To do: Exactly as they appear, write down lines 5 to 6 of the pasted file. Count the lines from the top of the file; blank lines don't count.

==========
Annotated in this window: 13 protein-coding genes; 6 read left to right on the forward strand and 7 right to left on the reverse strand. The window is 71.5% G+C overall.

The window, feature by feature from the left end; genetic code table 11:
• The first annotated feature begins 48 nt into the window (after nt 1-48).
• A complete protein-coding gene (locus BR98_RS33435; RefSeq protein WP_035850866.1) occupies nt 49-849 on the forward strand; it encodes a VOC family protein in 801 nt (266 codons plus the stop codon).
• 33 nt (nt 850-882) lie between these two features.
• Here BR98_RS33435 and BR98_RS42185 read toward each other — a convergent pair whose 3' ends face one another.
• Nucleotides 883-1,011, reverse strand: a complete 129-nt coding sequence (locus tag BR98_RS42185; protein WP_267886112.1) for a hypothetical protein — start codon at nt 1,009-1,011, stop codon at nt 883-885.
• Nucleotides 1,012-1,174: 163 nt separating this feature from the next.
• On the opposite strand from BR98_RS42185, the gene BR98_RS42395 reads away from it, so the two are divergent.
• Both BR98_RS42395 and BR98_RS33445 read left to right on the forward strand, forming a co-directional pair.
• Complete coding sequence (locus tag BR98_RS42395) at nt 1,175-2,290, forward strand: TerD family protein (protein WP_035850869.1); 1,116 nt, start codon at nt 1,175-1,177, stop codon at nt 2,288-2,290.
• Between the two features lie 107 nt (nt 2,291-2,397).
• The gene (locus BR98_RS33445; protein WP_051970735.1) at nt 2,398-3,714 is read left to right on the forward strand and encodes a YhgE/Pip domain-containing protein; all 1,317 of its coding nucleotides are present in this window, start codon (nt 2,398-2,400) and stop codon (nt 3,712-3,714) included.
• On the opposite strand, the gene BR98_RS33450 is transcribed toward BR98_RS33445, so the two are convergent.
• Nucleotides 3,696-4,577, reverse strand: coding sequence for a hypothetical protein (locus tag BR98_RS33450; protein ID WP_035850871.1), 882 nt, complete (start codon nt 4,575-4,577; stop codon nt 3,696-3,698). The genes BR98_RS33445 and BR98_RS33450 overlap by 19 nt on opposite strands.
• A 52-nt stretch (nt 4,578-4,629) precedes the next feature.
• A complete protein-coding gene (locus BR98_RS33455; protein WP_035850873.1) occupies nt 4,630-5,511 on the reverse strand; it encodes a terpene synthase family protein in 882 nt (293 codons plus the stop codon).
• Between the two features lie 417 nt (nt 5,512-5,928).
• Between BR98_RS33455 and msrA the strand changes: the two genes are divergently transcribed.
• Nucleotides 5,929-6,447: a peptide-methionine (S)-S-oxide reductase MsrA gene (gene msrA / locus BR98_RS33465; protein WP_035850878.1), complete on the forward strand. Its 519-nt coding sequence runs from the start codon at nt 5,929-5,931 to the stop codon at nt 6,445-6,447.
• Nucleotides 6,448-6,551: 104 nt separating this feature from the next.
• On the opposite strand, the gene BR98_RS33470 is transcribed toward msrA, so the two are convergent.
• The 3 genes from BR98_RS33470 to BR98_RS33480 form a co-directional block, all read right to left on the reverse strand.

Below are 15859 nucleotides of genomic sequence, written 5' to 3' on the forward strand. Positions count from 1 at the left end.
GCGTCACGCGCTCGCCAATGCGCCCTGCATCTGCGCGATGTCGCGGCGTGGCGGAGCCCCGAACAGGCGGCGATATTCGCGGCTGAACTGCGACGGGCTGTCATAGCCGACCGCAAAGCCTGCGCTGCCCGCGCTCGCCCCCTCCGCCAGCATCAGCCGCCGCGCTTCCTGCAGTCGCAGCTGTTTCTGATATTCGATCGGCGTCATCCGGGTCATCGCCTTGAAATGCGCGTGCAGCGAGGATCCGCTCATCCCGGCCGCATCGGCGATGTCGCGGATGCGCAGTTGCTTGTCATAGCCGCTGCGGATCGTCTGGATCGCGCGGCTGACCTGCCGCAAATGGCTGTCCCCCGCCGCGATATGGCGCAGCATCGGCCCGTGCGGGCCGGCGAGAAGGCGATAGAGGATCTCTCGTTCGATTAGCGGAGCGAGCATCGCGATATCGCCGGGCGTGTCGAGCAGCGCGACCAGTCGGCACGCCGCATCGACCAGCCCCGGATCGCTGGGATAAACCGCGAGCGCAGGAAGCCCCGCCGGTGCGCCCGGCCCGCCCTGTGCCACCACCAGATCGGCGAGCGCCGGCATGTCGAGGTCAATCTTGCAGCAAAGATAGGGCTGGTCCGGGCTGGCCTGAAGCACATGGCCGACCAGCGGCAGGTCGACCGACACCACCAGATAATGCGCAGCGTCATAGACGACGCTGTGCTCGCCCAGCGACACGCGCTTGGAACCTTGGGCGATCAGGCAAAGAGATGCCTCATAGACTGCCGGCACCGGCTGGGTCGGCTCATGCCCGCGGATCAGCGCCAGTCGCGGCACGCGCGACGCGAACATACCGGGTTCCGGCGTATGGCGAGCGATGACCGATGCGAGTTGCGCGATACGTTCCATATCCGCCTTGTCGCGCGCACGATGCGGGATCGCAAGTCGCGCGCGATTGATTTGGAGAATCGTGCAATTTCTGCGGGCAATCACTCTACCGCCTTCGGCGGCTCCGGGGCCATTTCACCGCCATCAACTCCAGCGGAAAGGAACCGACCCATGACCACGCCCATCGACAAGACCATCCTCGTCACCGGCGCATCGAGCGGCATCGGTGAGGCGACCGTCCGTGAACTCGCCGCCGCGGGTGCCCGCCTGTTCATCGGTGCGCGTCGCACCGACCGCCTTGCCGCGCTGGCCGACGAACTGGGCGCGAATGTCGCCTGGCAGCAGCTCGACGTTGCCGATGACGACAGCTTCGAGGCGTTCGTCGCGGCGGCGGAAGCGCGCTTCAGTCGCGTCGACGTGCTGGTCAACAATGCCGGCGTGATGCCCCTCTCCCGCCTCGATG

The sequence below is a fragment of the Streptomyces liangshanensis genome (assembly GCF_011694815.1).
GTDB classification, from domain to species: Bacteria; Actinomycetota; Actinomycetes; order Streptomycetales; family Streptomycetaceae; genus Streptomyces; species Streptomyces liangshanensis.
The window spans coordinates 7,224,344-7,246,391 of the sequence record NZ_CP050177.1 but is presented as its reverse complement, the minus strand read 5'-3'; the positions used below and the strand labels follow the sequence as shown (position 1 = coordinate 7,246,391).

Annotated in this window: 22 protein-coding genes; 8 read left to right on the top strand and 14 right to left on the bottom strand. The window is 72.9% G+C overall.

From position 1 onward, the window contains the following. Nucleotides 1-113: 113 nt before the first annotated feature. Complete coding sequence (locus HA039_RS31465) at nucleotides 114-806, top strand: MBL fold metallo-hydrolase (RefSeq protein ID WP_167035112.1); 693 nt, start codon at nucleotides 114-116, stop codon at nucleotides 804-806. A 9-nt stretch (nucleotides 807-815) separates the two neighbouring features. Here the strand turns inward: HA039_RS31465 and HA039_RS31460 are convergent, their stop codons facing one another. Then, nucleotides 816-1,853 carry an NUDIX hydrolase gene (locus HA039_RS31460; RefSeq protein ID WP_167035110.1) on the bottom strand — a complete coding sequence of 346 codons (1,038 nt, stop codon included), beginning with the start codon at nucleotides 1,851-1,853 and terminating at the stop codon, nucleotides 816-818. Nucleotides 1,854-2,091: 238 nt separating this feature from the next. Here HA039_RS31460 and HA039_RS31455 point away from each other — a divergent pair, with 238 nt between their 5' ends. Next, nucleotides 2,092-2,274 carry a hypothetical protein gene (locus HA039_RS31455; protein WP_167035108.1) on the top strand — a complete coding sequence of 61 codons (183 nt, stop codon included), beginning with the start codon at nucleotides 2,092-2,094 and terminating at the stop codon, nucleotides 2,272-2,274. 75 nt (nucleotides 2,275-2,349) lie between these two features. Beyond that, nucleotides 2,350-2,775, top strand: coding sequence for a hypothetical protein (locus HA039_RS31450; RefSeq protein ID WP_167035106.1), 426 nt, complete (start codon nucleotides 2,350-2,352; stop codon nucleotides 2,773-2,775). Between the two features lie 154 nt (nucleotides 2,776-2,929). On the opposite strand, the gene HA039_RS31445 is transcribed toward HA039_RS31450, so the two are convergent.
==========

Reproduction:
• 33 nt (nt 850-882) lie between these two features.
• Here BR98_RS33435 and BR98_RS42185 read toward each other — a convergent pair whose 3' ends face one another.